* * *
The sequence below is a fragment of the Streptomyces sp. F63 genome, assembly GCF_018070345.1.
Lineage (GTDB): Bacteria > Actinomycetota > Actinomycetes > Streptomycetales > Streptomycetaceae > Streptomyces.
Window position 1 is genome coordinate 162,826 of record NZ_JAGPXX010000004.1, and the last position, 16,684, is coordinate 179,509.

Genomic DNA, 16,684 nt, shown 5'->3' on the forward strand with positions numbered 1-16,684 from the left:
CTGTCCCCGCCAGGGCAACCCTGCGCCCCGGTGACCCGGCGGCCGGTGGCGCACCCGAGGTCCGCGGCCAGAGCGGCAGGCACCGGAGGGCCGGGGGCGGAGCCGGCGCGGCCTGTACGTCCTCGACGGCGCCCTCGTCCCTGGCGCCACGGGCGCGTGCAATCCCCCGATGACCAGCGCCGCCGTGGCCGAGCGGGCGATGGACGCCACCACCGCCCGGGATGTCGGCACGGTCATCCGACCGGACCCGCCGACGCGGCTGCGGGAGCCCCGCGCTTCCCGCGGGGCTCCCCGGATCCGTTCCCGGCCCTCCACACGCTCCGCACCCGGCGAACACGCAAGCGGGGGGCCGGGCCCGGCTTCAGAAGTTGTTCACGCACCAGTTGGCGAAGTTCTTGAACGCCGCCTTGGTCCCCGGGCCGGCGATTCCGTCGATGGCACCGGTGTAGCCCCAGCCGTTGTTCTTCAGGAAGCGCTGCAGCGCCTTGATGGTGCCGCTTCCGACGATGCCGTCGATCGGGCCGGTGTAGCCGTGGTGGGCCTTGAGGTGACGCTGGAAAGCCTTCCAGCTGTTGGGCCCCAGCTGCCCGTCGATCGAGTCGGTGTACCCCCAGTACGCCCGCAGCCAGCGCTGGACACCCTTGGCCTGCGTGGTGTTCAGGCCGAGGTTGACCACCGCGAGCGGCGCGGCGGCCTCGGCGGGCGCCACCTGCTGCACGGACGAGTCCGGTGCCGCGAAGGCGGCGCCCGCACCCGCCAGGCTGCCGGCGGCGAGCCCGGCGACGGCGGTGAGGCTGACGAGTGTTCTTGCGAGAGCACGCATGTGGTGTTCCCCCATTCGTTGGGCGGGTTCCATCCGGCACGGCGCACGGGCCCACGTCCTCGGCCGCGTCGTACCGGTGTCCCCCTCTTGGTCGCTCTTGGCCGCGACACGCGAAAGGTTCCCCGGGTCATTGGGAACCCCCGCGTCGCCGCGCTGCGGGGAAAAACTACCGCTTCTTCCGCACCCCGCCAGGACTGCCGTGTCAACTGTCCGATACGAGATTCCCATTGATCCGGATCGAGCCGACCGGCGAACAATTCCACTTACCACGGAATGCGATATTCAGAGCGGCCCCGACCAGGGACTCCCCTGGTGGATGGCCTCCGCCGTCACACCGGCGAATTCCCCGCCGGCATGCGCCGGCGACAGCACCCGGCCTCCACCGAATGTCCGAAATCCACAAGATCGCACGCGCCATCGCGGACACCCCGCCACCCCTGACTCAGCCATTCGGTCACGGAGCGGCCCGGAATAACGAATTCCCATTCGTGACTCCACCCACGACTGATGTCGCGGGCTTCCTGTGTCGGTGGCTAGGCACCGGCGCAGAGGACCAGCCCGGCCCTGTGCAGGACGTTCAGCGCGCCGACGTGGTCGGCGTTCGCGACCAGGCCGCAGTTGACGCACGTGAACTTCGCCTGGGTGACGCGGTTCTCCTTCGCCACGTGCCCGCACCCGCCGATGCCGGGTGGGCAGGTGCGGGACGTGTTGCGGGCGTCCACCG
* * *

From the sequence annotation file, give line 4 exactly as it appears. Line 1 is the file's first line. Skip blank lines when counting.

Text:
Genomic DNA, 16,684 nt, shown 5'->3' on the forward strand with positions numbered 1-16,684 from the left: